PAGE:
Business leaders urge the government to improve the British taxation system and they see Brexit as a chance to simplify the fiscal model.
The British tax system in need of an improvement, according to the Institute of Directors, which defines it as “punishingly complex”, a system that hinders the United Kingdom’s growth and harms taxpayers’ trust.
One of the main problems is the fact that it doesn’t distinguish enough between Small-and-medium businesses (SME) and multinationals when it comes to taxation and it doesn’t recognize the impact on job creation SMEs have. All of this would be equally applied to Spanish tax system and others in our immediate environment.
In this sense, they ask the government to implement significant changes in corporate tax by giving SME’s a more favorable treatment, including tax rates that help to recognize these businesses’ efforts in their early years, more depreciation flexibility as well as tax incentives for investment and job creation. They are also asking for fewer administrative constraint, compliance and more flexibility in compliance and audit rules, according to invoice volume.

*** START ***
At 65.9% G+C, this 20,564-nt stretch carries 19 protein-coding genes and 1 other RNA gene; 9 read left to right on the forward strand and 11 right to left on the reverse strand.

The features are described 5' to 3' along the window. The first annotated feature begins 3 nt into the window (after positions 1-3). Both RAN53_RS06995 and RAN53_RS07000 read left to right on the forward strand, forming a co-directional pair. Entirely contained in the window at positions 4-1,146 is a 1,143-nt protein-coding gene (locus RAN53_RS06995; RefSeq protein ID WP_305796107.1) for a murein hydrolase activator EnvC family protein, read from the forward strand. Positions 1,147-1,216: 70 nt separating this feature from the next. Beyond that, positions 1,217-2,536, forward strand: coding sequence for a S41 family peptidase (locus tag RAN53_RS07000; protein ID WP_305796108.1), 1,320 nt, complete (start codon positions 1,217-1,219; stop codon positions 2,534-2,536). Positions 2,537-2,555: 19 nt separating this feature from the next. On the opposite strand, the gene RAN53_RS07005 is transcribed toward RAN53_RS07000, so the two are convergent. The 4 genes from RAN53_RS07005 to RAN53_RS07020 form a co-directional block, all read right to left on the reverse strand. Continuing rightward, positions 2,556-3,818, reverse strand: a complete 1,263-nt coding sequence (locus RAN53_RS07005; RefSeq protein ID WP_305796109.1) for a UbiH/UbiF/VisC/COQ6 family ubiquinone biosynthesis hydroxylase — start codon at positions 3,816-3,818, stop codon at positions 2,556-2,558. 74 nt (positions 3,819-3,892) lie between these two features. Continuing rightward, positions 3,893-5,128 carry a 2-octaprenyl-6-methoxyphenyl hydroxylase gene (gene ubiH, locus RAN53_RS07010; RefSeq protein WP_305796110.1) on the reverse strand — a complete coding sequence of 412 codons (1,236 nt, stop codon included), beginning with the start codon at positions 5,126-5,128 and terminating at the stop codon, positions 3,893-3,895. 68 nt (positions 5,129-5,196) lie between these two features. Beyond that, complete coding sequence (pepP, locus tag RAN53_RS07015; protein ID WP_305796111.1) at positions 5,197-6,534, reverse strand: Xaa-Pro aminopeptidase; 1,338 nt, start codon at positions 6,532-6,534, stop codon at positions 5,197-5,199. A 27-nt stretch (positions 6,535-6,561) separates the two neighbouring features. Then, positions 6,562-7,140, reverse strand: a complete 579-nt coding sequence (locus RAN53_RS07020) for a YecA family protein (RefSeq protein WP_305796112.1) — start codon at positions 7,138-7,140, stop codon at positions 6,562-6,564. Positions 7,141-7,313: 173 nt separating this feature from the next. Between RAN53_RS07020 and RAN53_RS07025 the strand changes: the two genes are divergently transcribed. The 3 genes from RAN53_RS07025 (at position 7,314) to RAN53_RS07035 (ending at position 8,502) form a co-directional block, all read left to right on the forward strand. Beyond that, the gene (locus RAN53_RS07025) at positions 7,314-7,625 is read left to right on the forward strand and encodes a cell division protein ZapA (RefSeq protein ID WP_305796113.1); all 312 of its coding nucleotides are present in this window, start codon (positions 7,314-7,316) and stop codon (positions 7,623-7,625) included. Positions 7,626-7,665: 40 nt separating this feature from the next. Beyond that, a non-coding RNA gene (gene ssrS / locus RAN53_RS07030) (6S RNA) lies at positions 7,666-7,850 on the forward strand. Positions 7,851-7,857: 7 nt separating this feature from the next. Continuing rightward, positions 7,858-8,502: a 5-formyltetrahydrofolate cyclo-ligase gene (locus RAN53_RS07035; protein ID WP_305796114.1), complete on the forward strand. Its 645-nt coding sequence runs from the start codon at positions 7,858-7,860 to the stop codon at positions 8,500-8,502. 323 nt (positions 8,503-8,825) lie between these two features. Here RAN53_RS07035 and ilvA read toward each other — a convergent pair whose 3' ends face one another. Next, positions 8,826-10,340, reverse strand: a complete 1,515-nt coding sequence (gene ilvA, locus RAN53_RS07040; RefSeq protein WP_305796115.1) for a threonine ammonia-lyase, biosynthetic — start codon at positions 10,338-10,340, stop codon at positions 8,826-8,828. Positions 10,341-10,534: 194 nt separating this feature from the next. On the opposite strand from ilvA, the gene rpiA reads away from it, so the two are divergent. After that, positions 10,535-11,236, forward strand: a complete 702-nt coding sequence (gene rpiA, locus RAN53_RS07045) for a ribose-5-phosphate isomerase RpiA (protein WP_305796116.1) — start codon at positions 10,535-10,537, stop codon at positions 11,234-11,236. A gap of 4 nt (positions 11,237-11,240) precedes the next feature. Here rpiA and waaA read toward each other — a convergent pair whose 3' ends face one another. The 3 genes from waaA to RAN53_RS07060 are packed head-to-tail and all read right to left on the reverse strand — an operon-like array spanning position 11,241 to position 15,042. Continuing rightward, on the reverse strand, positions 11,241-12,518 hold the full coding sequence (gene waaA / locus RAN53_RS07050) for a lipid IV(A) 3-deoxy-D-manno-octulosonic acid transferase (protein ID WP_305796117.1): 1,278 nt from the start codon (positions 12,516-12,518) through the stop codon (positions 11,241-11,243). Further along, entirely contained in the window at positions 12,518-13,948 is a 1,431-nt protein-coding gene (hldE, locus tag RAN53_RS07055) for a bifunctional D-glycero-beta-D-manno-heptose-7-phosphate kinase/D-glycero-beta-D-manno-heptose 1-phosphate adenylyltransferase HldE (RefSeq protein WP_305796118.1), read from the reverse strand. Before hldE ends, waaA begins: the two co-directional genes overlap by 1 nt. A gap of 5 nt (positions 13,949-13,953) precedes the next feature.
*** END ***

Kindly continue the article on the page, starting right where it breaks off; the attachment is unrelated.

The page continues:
Their critics to the British tax system do not finish there. A system that they are describing as “daunting”, that is thought as outdated with regard to a modern economy which as a result is slowing the British development down by discouraging needed staff and growth investments.
However, Brexit means for them an opportunity to change that taxation model. They propose to replace the current corporate tax for a tax aimed at Small-and-medium businesses, the ‘SME tax’ that simplifies its taxation in a similar way to what the United States have been doing.
An easier tax system could be more efficient and it would be advantageous to foster trade and business relations both inside and outside of the United Kingdom, it would additionally make it easier for citizens to comply with their taxation duties.
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Del Canto Chambers’ Editorial Board